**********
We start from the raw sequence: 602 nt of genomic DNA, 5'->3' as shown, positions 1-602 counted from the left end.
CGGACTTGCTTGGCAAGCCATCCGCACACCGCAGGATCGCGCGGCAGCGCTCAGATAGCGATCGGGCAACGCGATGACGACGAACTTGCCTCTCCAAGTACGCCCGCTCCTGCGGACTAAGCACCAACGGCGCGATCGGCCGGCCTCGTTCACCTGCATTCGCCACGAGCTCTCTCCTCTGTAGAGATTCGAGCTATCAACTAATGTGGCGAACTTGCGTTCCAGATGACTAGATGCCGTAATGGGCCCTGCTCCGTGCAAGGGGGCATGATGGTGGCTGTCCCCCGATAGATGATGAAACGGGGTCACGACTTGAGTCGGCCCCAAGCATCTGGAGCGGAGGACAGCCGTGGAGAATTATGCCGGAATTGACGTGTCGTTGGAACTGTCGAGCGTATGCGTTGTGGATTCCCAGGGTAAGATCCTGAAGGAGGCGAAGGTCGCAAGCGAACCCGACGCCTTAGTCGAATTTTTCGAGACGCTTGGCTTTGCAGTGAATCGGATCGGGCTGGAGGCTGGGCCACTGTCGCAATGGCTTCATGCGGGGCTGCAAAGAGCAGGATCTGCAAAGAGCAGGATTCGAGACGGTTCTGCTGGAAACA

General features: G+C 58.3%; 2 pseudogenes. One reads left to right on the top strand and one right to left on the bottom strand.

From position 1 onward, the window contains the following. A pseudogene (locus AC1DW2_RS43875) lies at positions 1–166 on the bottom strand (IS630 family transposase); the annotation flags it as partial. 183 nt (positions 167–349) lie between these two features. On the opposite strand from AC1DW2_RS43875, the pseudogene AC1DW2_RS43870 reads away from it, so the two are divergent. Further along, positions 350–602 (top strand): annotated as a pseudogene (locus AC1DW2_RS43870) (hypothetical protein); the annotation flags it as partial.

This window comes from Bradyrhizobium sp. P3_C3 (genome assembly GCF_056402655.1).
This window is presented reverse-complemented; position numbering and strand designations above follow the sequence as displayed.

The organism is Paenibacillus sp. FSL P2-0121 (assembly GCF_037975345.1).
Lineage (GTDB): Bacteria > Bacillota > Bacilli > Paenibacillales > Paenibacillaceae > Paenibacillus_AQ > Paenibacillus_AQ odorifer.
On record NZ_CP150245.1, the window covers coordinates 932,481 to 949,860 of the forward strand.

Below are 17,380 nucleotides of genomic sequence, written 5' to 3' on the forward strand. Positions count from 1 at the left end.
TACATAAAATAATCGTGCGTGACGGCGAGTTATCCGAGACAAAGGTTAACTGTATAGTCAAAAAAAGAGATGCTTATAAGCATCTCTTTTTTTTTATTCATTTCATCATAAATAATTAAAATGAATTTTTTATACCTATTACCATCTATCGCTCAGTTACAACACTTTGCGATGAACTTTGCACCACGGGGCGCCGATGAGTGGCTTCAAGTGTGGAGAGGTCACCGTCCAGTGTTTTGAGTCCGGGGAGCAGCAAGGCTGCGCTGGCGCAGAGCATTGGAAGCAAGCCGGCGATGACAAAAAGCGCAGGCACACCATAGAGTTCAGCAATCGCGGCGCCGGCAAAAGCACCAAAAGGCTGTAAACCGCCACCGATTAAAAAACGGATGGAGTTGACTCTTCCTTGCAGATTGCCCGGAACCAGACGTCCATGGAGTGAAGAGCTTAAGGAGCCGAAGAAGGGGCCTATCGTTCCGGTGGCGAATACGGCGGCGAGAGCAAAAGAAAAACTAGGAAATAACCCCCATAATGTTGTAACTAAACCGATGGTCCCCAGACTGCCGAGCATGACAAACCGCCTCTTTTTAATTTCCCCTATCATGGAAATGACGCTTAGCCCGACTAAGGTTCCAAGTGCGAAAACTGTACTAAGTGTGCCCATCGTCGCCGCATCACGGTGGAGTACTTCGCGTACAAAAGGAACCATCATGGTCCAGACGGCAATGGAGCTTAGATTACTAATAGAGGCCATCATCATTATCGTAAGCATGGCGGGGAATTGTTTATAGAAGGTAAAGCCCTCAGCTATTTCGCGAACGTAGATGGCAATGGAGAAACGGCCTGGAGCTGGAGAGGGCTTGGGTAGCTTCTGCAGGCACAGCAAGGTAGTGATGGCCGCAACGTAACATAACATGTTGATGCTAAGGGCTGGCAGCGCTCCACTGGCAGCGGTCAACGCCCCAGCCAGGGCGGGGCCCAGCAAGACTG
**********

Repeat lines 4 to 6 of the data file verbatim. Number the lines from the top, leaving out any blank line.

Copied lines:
From position 1 onward, the window contains the following. A pseudogene (locus AC1DW2_RS43875) lies at positions 1–166 on the bottom strand (IS630 family transposase); the annotation flags it as partial. 183 nt (positions 167–349) lie between these two features. On the opposite strand from AC1DW2_RS43875, the pseudogene AC1DW2_RS43870 reads away from it, so the two are divergent. Further along, positions 350–602 (top strand): annotated as a pseudogene (locus AC1DW2_RS43870) (hypothetical protein); the annotation flags it as partial.

This window comes from Bradyrhizobium sp. P3_C3 (genome assembly GCF_056402655.1).
This window is presented reverse-complemented; position numbering and strand designations above follow the sequence as displayed.